After remaining tight-lipped for years, Apple is now more than eager to share how much progress it's making on self-driving car technology. AI research director Ruslan Salakhutdinov made a presentation this week that revealed more of what the company's autonomous driving team has been up to. Some of the talk was familiar, but there were a few new examples of how far the fledgling project had come.
To start, Apple has crafted a system that uses onboard cameras to identify objects even in tricky situations, such as when raindrops cover the lens. It can estimate the position of a pedestrian even if they're hidden by a parked car. Other additions included giving cars direction through simultaneous localization and mapping, creating detailed 3D maps using car sensors and decision-making in urgent situations (say, a wayward pedestrian).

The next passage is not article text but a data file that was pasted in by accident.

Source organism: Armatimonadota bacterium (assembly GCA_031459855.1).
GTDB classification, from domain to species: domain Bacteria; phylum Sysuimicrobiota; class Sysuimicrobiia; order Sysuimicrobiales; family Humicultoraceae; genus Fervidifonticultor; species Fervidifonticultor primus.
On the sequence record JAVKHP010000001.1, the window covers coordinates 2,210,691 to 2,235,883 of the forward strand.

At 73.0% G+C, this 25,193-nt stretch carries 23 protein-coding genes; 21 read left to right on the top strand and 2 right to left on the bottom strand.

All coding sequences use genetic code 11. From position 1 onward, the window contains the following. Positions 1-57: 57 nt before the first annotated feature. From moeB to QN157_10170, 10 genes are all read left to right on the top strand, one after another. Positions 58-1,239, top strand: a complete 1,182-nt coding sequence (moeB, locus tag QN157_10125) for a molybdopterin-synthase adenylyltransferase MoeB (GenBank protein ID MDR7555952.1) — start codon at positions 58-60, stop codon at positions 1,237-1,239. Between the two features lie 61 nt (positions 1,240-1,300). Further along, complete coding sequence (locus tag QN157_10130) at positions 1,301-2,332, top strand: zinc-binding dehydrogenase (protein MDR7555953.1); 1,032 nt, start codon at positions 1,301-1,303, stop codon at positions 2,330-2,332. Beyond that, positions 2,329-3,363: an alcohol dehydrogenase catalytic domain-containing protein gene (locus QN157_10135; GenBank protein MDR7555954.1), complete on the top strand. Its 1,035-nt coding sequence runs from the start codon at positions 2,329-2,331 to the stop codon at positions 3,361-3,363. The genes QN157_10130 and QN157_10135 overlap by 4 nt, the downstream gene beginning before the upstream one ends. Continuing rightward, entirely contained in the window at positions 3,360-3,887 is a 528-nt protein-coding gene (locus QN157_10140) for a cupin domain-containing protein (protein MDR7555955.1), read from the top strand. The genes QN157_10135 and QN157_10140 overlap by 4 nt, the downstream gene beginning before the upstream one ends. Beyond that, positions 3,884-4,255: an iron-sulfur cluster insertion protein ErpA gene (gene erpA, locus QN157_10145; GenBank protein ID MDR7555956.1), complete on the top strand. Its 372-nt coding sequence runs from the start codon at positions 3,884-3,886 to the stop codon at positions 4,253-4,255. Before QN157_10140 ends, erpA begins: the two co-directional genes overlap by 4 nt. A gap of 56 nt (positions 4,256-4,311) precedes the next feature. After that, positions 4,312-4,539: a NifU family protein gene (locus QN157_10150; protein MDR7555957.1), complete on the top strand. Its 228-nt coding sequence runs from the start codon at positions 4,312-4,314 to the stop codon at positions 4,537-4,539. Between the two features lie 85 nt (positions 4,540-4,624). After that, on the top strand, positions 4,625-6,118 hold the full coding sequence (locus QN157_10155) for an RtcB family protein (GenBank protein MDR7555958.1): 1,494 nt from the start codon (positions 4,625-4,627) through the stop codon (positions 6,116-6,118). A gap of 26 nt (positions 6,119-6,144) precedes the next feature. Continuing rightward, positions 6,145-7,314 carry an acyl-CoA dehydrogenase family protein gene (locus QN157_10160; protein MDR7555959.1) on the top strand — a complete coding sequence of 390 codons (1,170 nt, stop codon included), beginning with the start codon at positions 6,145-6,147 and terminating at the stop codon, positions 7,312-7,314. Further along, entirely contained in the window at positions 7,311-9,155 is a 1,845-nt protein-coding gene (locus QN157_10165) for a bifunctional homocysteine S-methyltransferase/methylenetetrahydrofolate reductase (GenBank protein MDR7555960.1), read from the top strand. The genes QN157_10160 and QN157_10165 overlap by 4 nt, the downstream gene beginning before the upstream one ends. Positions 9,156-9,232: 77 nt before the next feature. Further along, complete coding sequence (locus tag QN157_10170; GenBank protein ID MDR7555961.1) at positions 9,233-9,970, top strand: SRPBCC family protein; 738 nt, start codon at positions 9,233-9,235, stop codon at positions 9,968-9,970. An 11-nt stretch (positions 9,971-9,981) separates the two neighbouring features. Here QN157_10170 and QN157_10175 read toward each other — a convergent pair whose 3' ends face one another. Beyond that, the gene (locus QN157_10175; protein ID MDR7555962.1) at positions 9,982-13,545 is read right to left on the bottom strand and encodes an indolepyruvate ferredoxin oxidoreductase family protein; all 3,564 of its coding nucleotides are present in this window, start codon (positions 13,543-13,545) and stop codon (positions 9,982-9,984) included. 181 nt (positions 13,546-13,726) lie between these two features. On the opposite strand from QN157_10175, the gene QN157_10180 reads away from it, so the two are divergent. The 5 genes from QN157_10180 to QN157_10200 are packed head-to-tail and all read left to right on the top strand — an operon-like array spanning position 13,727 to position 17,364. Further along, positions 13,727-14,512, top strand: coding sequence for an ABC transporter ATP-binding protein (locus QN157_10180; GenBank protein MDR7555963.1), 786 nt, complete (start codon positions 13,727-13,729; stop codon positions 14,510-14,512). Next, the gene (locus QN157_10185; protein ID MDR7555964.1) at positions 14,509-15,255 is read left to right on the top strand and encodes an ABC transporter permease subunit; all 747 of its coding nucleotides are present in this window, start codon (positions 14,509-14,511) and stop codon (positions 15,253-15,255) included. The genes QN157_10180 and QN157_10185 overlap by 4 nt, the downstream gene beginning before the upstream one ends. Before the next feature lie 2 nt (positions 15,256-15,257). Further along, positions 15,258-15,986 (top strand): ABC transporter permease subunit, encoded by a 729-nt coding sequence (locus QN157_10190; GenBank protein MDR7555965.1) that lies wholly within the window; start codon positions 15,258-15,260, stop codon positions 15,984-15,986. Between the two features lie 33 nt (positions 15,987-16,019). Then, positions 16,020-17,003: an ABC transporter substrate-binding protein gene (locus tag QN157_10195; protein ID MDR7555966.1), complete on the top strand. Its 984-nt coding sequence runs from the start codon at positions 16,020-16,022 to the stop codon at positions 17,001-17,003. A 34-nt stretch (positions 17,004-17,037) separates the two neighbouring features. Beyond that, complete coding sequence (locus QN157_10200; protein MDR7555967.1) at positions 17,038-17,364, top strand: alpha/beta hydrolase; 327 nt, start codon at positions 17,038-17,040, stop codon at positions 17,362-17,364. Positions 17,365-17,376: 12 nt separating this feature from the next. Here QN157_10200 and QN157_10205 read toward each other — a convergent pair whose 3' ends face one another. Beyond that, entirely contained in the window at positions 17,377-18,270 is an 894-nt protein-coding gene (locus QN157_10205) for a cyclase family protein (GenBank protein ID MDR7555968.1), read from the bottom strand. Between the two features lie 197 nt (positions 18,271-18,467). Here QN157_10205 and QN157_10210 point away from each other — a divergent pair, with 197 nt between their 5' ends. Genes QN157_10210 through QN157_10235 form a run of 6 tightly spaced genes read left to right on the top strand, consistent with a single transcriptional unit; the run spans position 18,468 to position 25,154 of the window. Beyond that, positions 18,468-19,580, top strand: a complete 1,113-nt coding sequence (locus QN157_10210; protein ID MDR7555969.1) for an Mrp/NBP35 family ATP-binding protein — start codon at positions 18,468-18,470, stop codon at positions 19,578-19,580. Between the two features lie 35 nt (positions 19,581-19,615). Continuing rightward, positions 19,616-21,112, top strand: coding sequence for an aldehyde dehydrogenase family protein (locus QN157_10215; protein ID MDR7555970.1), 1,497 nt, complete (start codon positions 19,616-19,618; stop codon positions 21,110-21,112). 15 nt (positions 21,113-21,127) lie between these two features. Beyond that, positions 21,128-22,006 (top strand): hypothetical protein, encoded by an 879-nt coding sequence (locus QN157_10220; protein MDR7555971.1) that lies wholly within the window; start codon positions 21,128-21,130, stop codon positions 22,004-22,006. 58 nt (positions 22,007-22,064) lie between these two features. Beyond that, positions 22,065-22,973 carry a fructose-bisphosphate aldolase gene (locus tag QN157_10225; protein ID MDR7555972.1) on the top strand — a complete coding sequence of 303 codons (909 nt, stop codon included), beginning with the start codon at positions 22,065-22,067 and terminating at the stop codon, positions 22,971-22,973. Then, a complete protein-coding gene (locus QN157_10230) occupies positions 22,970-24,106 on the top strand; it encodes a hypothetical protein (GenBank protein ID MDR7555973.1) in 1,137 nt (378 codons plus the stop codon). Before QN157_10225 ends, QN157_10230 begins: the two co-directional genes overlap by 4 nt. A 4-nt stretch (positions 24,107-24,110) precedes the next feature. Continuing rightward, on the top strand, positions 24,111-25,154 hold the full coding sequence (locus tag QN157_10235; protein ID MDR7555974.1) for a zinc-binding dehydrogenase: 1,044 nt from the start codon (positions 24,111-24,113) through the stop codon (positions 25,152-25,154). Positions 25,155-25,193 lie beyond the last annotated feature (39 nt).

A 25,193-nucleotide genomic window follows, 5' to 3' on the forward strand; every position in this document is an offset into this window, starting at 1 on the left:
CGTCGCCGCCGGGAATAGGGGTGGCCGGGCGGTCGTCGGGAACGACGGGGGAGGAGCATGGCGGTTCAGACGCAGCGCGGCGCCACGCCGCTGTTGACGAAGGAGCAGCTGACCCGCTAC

It's still not certain if or how Apple will commercialize its self-driving know-how. At the moment, its next goal is to produce driverless employee shuttles. The company isn't currently expected to sell its own cars, but licensing its work to others would be unusual when Apple is well-known for preferring to develop everything in-house.